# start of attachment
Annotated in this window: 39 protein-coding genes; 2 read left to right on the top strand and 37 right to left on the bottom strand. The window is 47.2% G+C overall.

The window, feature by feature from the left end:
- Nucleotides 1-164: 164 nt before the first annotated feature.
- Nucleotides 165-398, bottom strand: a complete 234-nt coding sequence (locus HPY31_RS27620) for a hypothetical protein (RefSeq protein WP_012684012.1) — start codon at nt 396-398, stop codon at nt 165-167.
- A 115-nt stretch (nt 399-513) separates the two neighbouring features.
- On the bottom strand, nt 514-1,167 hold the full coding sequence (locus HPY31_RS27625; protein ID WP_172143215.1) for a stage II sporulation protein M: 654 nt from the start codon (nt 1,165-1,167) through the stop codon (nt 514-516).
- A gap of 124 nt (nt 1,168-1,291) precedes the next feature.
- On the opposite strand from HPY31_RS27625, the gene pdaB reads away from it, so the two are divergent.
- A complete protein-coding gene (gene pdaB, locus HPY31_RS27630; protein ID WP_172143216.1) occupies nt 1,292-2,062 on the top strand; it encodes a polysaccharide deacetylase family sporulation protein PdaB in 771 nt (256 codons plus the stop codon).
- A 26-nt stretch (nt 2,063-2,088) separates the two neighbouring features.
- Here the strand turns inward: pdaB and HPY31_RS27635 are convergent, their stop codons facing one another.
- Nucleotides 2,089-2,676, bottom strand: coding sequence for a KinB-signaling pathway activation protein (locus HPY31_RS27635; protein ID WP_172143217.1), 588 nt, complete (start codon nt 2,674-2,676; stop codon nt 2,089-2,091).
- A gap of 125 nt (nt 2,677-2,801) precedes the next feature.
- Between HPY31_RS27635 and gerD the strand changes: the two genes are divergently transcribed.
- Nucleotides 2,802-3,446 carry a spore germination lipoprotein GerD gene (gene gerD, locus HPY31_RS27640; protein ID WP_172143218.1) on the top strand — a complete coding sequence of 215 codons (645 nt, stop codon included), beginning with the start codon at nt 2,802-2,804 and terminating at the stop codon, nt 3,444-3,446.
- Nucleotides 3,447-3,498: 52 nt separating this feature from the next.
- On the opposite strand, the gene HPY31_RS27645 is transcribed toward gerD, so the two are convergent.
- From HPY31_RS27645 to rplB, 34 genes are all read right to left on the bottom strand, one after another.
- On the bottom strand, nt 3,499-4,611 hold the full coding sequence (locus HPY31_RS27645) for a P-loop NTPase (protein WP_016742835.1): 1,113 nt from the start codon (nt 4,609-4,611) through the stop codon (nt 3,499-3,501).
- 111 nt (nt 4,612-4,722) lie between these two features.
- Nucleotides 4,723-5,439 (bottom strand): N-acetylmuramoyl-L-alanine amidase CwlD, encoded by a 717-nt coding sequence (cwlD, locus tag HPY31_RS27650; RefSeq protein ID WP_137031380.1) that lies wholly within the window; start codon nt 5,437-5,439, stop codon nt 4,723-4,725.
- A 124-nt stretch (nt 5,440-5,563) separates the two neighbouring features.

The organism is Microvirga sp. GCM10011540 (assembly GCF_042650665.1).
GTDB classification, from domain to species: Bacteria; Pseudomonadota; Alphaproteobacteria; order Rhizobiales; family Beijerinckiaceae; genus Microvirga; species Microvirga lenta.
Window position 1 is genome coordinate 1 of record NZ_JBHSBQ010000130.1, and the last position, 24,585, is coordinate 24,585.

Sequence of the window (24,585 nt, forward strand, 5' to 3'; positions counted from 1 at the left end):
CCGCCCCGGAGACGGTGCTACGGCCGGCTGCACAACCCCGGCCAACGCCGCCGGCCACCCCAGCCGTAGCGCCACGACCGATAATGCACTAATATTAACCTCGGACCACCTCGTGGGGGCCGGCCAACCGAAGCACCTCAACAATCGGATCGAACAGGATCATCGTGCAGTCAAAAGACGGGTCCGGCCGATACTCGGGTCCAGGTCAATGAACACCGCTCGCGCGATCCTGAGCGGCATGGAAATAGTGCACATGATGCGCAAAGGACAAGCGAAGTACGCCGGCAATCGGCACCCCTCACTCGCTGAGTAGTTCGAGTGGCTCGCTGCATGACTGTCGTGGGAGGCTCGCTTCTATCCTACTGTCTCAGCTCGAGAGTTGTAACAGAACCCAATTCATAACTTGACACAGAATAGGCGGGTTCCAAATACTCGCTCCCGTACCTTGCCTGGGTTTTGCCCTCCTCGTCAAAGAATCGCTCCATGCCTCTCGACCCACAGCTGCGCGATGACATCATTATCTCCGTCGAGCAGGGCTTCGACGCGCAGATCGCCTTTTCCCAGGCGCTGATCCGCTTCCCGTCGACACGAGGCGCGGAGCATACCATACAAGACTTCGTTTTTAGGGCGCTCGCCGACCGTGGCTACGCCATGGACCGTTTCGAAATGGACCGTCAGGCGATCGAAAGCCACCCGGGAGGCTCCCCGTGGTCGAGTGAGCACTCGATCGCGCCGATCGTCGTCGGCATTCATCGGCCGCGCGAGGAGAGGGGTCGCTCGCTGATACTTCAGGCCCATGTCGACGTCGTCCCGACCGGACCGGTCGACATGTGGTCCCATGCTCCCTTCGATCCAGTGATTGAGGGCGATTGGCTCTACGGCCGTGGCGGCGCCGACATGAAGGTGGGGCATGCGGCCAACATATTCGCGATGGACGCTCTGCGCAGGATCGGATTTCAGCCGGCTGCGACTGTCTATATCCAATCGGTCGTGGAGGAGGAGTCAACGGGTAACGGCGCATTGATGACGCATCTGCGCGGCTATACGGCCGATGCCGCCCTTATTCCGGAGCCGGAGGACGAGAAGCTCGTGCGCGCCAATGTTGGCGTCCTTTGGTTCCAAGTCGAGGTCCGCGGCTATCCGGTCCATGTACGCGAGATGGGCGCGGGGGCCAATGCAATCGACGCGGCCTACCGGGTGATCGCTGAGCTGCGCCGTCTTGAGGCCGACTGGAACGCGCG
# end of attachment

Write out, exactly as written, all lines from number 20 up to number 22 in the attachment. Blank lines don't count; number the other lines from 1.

- 111 nt (nt 4,612-4,722) lie between these two features.
- Nucleotides 4,723-5,439 (bottom strand): N-acetylmuramoyl-L-alanine amidase CwlD, encoded by a 717-nt coding sequence (cwlD, locus tag HPY31_RS27650; RefSeq protein ID WP_137031380.1) that lies wholly within the window; start codon nt 5,437-5,439, stop codon nt 4,723-4,725.
- A 124-nt stretch (nt 5,440-5,563) separates the two neighbouring features.